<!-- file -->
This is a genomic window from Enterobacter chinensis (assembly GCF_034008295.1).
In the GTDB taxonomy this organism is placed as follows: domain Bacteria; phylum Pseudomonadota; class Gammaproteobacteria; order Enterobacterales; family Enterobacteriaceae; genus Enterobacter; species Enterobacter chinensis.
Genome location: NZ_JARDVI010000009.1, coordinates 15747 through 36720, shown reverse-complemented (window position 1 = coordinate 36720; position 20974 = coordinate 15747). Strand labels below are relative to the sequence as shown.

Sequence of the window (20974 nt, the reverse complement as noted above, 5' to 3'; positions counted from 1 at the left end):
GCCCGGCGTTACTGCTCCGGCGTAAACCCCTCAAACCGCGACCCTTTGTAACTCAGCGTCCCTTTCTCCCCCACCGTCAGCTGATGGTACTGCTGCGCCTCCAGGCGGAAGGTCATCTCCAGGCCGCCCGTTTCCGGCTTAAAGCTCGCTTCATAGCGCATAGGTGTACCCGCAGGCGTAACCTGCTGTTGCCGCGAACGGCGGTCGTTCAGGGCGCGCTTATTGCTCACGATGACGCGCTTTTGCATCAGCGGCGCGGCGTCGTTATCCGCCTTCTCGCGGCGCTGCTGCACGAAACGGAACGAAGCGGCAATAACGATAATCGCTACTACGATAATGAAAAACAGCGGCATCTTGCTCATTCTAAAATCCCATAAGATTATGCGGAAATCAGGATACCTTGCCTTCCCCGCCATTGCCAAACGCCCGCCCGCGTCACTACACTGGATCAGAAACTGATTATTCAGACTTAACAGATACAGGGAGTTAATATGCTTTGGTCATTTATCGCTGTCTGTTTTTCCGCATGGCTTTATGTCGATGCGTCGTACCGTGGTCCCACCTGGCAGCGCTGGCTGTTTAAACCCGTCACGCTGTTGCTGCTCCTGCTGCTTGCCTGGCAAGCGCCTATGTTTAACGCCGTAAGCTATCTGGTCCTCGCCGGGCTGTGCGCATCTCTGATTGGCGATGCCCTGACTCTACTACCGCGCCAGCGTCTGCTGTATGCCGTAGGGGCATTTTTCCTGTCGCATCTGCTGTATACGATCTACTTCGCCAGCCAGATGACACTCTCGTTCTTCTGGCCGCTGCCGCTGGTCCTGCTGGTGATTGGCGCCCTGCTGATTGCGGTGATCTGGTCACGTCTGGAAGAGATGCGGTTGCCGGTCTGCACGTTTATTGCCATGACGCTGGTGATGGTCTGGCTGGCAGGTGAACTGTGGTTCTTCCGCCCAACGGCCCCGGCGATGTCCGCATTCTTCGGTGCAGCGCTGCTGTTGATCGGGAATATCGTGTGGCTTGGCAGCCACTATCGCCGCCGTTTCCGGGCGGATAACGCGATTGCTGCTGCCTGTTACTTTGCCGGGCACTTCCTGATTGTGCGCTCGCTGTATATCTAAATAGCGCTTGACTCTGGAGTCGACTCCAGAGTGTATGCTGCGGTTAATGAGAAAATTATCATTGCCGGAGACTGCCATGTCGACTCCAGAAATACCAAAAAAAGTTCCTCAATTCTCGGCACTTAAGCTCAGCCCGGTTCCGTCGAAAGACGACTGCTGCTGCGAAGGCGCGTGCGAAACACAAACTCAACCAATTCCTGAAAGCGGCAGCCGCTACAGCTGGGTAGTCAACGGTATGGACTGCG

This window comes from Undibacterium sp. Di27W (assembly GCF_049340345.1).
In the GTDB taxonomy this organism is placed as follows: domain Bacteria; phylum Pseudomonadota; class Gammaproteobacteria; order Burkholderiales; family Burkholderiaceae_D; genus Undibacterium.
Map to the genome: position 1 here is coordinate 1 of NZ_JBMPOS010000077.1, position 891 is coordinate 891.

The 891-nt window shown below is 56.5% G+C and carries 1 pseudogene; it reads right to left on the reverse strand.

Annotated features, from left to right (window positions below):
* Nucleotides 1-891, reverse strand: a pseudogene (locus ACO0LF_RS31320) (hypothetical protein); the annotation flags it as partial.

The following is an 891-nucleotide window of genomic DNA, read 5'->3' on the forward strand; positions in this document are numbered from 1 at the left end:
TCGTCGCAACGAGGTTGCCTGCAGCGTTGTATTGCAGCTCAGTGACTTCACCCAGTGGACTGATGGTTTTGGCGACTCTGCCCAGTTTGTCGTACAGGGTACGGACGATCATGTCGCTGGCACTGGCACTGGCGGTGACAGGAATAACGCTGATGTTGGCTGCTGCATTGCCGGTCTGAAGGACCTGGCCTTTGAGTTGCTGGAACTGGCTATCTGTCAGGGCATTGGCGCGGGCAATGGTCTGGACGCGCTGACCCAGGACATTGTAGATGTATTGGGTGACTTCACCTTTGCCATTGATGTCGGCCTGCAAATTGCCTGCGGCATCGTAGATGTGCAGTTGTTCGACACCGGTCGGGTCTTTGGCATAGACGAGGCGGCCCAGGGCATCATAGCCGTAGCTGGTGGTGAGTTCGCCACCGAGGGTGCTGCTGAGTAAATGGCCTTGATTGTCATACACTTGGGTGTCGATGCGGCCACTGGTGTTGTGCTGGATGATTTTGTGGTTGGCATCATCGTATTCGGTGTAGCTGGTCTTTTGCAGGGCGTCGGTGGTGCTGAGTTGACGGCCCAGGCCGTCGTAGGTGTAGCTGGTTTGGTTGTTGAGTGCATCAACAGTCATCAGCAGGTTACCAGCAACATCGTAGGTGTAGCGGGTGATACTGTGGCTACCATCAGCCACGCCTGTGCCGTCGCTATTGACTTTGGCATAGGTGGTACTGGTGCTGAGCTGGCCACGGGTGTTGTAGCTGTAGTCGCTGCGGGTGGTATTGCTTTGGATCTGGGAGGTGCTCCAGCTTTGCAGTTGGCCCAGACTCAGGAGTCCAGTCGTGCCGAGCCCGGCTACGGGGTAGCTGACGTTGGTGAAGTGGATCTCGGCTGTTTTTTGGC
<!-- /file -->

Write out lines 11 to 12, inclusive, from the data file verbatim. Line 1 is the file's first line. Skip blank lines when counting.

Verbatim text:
* Nucleotides 1-891, reverse strand: a pseudogene (locus ACO0LF_RS31320) (hypothetical protein); the annotation flags it as partial.

The following is an 891-nucleotide window of genomic DNA, read 5'->3' on the forward strand; positions in this document are numbered from 1 at the left end: